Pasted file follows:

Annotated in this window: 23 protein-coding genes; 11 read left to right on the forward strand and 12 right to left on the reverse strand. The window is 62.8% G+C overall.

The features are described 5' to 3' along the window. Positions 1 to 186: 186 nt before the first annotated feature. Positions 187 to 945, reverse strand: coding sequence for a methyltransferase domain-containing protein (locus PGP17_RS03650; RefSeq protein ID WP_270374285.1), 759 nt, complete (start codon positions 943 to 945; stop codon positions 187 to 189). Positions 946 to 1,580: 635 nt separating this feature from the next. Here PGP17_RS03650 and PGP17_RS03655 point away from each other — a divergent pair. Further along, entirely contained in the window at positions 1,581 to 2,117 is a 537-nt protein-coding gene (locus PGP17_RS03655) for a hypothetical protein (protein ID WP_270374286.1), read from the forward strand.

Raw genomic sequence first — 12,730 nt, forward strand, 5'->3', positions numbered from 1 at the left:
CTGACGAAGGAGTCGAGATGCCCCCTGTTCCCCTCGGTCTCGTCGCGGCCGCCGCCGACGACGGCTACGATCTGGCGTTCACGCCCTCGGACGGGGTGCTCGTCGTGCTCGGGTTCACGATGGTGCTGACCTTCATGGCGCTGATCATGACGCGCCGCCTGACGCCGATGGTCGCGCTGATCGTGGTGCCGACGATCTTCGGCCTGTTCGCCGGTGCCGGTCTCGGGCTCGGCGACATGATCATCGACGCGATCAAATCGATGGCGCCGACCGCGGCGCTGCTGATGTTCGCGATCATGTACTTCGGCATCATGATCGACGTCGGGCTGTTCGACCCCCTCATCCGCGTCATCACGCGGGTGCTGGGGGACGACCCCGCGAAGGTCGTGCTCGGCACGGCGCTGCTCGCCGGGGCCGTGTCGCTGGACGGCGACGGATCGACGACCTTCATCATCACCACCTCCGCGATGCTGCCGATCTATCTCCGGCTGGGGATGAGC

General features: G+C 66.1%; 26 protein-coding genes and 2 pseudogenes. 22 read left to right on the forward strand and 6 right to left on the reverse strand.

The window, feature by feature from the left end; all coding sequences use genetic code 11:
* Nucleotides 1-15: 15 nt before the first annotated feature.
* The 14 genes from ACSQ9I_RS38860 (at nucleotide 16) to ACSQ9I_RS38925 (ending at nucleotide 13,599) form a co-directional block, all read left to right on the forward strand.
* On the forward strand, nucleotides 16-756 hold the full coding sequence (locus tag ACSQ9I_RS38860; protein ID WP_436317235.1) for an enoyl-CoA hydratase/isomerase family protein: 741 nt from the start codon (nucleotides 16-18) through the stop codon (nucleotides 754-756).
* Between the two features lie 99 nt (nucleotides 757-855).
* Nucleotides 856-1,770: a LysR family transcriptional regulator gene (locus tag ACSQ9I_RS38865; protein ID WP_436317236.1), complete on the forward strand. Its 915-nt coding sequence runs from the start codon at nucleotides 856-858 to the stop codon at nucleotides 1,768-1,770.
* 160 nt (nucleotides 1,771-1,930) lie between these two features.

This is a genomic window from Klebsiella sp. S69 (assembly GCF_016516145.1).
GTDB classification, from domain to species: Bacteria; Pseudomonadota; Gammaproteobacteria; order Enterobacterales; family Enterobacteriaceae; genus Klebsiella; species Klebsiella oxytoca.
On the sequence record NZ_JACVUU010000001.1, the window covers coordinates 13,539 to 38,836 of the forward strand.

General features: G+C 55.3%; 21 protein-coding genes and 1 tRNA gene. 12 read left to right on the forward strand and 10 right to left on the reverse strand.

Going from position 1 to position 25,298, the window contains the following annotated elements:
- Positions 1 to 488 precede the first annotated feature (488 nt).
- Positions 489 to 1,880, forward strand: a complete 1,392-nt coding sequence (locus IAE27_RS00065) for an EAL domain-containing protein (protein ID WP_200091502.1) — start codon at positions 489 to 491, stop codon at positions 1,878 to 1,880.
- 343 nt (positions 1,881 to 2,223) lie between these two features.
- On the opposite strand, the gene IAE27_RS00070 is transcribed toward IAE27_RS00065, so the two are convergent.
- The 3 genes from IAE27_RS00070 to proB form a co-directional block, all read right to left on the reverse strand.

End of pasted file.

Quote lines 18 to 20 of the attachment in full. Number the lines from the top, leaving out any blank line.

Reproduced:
- Positions 1 to 488 precede the first annotated feature (488 nt).
- Positions 489 to 1,880, forward strand: a complete 1,392-nt coding sequence (locus IAE27_RS00065) for an EAL domain-containing protein (protein ID WP_200091502.1) — start codon at positions 489 to 491, stop codon at positions 1,878 to 1,880.
- 343 nt (positions 1,881 to 2,223) lie between these two features.